According to "Sweet Nothing," a report published by ActionAid, an anti-poverty charity, Zambia Sugar, the ABF’s Zambian sugar-producing subsidiary has generated
profits of $123 million, but admits to paying “virtually no corporate tax” in Zambia.
Moreover, through a complex series of transactions, aimed at reducing its tax liability, the company has managed to move out of Zambia a third of its pre-tax profits, amounting to more than $13.8m a year, to sister companies
in tax havens, including Ireland, Mauritius and the Netherlands. It thus funneled over $2.6m as "purchasing and management
fees" to an Irish sister company that has repeatedly declared in its accounts that it has no employees. Additionally, Zambia Sugar has paid $3m a year to a sister company in Mauritius so as to access "trade contacts
with customers in the European sugar market, transportation of sugar to Europe, foreign currency management and the availability of cost effective credit terms.”
The report highlights the fact that Zambian tax is 14 times larger
than the UK's entire food aid budget to the country and 10 times larger than the UK-allocated aid funds for education. Chris Jordan, the ActionAid report’s co-author, stressed that it is shocking to see ABF go to great lengths to ensure that it pays almost no corporation tax in a particularly poor country.
He further pointed out: "Tax avoidance is not victimless
financial engineering. In Zambia 45 percent of children are malnourished and two-thirds of the population live on less than $2 a day." He also emphasized that, as a result of the company’s tax avoidance schemes and special tax breaks, Zambia’s public services have lost US$27 million since 2007, which could have been used to put 48,000 children in school, provide solutions to hunger and poverty and help Zambia escape aid dependency.
Nevertheless, ABF strongly denied ActionAid’s allegations, by stressing that Illovo, the African sugar-producing subsidiary which owns Zambia Sugar, had paid $189 million in taxes since 2007. The multinational claims that Action Aid’s report is "highly inflammatory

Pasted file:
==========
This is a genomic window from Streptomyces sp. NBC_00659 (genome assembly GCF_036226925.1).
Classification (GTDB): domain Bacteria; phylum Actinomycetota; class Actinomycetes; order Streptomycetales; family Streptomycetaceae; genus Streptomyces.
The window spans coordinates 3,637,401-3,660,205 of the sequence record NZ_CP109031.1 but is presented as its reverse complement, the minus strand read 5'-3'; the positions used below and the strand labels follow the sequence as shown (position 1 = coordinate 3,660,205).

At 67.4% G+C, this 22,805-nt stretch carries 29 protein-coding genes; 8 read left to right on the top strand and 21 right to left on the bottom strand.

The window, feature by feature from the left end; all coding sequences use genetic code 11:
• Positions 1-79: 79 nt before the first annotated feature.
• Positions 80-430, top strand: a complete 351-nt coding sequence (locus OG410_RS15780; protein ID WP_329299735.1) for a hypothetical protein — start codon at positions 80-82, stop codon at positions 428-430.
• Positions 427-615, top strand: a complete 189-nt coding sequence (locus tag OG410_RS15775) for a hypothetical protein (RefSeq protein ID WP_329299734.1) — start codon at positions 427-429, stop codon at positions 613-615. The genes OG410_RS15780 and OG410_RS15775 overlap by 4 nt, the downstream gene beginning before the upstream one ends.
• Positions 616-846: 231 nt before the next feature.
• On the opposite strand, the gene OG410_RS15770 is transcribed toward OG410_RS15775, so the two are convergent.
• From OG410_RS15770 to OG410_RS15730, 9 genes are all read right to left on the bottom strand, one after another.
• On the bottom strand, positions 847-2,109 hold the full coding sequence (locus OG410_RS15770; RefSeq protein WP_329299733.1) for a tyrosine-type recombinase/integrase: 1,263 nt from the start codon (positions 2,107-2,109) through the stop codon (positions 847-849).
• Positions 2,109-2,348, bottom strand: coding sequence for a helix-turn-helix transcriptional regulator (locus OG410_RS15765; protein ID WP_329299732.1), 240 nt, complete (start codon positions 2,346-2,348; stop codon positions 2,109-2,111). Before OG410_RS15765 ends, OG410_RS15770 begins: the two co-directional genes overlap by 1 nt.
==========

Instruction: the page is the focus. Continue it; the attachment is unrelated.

account of the company’s tax position that is incomplete at best and factually wrong in places.”
In a statement, Illovo denied its involvement in “anything illegal, immoral
or in any way designed to reduce the tax rightly payable to the Zambian government.” Emphasizing that Illovo is proud of Zambia Sugar and the key contribution it has on the Zambian economy, the statement claimed
that Zambian authorities granted the company capital allowances to reduce its tax burden, so as to support its $235m investment at its Mazakuba sugar plantation. Mazakuba is set to become the largest sugar mill in Africa, employing over 5,000 people, and to expand its exports to exceed the 400,000 tons of sugar it produced in 2012 for its European and African markets.
It is estimated that the multinationals’ tax avoidance in the developing world has led to the loss around $110bn a year, enough to save
the lives of 85,000 children under the age of five in the world's poorest countries every 12 months.
The accusations about ABS tax avoidance in Zambia come at a time when several major U.S.-owned global companies are facing questions regarding their tax payments in the UK, mounting public anger in the country. Starbucks was accused of paying less than one percent in tax on more than $4.7bn in UK sales since 1998, Google paid only $9.5m in tax on UK revenue out $625m in 2011, while Amazon did not pay any corporation
tax at all last year, although grossing in more than $5bn in UK sales.
ActionAid’s report will put pressure on George Osborne, the UK Chancellor of the Exchequer and Second Lord of the Treasury, to confront the issue of international tax loopholes and corporate tax avoidance during the upcoming
G20 meeting of world leaders, taking place this week, and at the June G8 summit. In fact, in January 2013, British Prime Minister David Cameron promised during the World Economic Forum in Davos that the UK’s G8 chairmanship
will focus on countering tax avoidance and that companies pay their respective dues. Nevertheless, some politicians, such as Liberal Democrat Lord Oakeshott, have argued that the change must start domestic legislative changes that would force multinational companies, such as ABF, to show “the tax they actually
pay in each country where they operate, and explain fully in each case why it is so far below the headline corporation or profits tax rate."